News & Trends

The life cycle of a Halloween pop-up store

Posted by: Jenny Westbrook Jenny Westbrook
on October 25, 2012

There’s one thing that comes back to life every Halloween — and I don’t mean zombies, ghosts, or goblins. I’m talking about the Halloween pop-up store. This year, temporary Halloween shops should perform well, with consumers expected to spend $8 billion on the holiday, according to the NRF’s 2012 Halloween consumer spending survey conducted by BIGinsight.

But despite its name, a Halloween pop-up store doesn’t just pop up. Spirit Halloween, for instance, which is the world’s largest Halloween specialty store, begins planning next year’s operational strategy the moment this year’s Halloween is over.

We learned a lot more about Spirit Halloween and the life cycle of its operations when we interviewed Frank Pacera, the organization’s Senior Director of Real Estate. He told us about the stringent process Spirit Halloween has developed to locate, open, run, and close nearly 1,000 stores for the 2012 Halloween season. We encourage you to give our podcast a listen for the scoop.

Here’s the index if you’d like to jump ahead to a certain question.

  • 0:30 About Spirit Halloween
  • 1:47 When Spirit Halloween begins preparing for the Halloween season
  • 2:27 The life cycle of Spirit Halloween
  • 4:46 Whether Spirit Halloween goes back to previous locations
  • 5:53 What Spirit Halloween looks for in a location
  • 6:29 How Spirit Halloween sets up its stores
  • 7:06 Challenges facing pop-up retailers that permanent retailers don’t experience
  • 9:17 About the Spirit of Children charity initiative

Or if you’d prefer reading our interview, here’s the transcript.

As Frank explained in our interview, Spirit Halloween’s process requires careful planning, and a large team to scout out temporary leases in strong markets. Lease negotiations typically take about eight months, during which Spirit Halloween also starts ordering inventory, and interviewing, hiring, and training temporary workers. Summers are spent building out the stores, in time to open around Labor Day.

You can see some of the results of Spirit Halloween’s efforts in these photos of Spirit Halloween and the Spirit of Children event that Frank mentions in our podcast.

This year, Spirit Halloween has located 15 of its stores at Kimco shopping centers, including The Shoppes at Rivergate, Pleasant Valley Promenade, Marketplace Square, Riverplace Shopping Center, Renaissance Centre, Woodbury Centre, and Independence Plaza, to name a handful. Kimco has a total of 30 Halloween temporary store deals this season.

If you’re a retailer, how to do you prepare for the Halloween season? Have there been any special challenges or opportunities for you this year?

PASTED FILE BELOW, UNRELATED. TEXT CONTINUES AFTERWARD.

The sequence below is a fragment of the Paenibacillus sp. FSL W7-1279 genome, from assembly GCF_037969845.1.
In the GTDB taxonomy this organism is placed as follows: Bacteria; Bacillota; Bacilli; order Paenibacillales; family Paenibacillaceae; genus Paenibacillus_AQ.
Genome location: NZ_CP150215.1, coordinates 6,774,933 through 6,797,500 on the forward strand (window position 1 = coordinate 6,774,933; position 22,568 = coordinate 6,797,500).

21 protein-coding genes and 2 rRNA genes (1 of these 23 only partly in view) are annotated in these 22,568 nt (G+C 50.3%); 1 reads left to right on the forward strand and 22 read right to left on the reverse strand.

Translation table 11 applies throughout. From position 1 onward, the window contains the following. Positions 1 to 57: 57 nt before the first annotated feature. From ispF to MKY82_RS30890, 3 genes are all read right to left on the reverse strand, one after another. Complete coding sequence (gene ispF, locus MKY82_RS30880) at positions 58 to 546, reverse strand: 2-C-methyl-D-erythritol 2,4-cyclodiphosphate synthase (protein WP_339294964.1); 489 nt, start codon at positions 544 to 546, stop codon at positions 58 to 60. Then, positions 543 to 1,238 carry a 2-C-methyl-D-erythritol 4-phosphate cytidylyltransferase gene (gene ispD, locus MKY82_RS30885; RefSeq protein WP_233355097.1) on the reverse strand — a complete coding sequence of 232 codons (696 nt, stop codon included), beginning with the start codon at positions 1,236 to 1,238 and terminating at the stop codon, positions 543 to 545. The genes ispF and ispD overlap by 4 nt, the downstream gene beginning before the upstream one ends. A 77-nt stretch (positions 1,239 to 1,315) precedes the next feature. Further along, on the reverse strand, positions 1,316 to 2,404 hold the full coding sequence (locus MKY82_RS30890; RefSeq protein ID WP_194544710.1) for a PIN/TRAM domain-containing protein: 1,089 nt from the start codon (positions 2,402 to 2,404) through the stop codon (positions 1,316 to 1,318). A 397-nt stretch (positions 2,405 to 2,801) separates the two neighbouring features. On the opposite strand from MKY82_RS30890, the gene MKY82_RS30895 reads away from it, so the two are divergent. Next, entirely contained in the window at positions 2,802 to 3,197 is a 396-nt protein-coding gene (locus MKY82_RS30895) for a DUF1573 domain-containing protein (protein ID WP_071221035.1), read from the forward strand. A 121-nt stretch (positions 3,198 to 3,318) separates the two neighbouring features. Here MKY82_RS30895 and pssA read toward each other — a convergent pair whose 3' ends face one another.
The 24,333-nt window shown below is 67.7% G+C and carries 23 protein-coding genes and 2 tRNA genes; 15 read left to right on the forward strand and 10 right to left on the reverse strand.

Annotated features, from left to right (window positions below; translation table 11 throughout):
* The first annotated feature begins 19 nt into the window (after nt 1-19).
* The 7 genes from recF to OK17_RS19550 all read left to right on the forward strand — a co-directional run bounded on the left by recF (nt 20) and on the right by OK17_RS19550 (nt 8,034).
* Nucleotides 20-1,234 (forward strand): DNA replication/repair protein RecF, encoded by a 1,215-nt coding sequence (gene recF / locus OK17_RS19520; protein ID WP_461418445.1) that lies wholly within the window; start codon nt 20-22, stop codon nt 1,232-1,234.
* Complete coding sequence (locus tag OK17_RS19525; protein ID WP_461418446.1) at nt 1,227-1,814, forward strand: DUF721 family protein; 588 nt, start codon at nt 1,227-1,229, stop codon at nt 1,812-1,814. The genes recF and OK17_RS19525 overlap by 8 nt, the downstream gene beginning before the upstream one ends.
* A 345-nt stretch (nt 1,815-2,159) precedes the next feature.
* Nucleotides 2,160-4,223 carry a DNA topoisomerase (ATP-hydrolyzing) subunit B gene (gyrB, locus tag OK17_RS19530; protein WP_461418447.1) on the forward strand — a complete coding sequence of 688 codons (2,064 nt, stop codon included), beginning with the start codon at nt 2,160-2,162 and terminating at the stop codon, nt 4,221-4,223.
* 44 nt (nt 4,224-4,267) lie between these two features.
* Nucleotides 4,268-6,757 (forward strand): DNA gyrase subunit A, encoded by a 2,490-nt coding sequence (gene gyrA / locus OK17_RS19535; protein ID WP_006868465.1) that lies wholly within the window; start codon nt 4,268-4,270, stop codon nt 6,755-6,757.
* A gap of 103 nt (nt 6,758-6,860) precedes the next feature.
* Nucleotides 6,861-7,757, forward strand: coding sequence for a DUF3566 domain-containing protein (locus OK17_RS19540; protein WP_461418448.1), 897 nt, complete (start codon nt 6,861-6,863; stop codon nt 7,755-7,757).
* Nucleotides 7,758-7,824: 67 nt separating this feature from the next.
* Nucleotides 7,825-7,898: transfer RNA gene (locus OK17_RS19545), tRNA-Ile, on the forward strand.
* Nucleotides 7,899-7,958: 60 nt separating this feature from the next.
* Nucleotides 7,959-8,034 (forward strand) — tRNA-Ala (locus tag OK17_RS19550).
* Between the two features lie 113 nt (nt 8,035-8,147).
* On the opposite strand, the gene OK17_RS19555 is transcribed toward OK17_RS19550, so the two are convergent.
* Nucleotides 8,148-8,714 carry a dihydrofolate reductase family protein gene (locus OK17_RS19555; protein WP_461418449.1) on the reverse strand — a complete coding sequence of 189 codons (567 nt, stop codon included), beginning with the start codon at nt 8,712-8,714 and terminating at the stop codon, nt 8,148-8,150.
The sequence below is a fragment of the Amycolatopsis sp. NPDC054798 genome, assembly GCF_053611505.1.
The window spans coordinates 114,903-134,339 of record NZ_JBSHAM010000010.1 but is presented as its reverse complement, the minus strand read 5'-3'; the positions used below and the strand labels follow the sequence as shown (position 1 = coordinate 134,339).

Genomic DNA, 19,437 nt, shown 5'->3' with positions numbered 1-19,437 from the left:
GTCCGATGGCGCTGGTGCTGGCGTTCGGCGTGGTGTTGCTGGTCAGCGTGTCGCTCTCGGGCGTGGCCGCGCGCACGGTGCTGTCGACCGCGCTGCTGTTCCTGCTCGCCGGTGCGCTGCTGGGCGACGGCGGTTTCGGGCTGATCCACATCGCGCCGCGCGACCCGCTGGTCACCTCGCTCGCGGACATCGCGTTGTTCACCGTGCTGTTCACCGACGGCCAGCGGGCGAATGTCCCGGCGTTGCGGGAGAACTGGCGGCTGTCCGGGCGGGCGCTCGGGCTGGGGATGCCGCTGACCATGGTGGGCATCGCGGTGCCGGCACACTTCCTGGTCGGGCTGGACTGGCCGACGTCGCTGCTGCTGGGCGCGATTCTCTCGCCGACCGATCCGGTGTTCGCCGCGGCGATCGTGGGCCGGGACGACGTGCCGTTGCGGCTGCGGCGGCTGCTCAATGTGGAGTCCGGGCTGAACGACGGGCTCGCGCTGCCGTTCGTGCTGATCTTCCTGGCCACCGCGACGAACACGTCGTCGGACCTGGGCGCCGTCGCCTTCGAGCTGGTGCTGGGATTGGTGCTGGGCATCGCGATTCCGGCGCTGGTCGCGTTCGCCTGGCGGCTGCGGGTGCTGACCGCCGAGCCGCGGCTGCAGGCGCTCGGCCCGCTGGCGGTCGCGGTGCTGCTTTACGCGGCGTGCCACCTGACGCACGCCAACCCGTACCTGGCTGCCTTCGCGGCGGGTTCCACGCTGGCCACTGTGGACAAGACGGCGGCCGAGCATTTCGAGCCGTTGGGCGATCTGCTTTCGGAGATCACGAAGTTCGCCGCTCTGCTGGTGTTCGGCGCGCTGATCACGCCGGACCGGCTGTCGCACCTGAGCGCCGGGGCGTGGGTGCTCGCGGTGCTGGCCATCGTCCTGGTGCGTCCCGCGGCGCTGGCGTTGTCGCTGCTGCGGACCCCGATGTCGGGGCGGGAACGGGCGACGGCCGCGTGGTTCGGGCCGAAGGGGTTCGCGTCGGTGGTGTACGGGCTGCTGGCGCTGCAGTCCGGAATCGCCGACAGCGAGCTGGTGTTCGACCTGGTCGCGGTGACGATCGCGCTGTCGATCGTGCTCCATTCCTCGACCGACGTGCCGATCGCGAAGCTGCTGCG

This has been an installment of StoreFront, an interview series with leaders of successful retail businesses. For more interviews, visit the StoreFront page. To learn how you can be featured, email us. We’d love to hear from you.


What are the retail prospects now, after Sandy? I know it’s too soon to speculate but it seems things are going to be different for awhile.


November 9, 2012

Thanks for reaching out. While we don’t think Hurricane Sandy will shift the longer-term trends in retail sales, in the short term various sectors will be impacted differently within the markets in the path of Sandy. Broadly speaking, retailers that sell essential goods and services will more likely maintain or improve sales, while those offering a more discretionary product will be somewhat slower to recover.

First off, as to lost business time, most landlords and large national tenants – especially supermarkets and general merchandise chains such as Wal-Mart and Target– implemented plans to open shortly after the storm and most locations were open for business within a day or so. Prior to the storm, supermarkets and other food retailers benefitted from consumers stocking up on goods. On balance, those operators may not see much overall adverse impact. Conversely, Last minute Halloween shopping took a hit, and those retailers who serve areas where residents were badly affected by the storm will see reduced spending during the holidays.

Home improvement and hardware stores, such as Lowes and Home Depot, will most likely see an uptick in sales. Discount retailers may also see an increase in sales as residents stock back up on supplies and goods that might have been lost in the storm. What will be tougher to judge is the impact from delays in the distribution and delivery of goods to the store shelves, as much of the infrastructure needed to move merchandise was compromised. We are hoping that the recovery in this area will move swiftly, and businesses will be back on track for the all-important holiday season.

November 9, 2012

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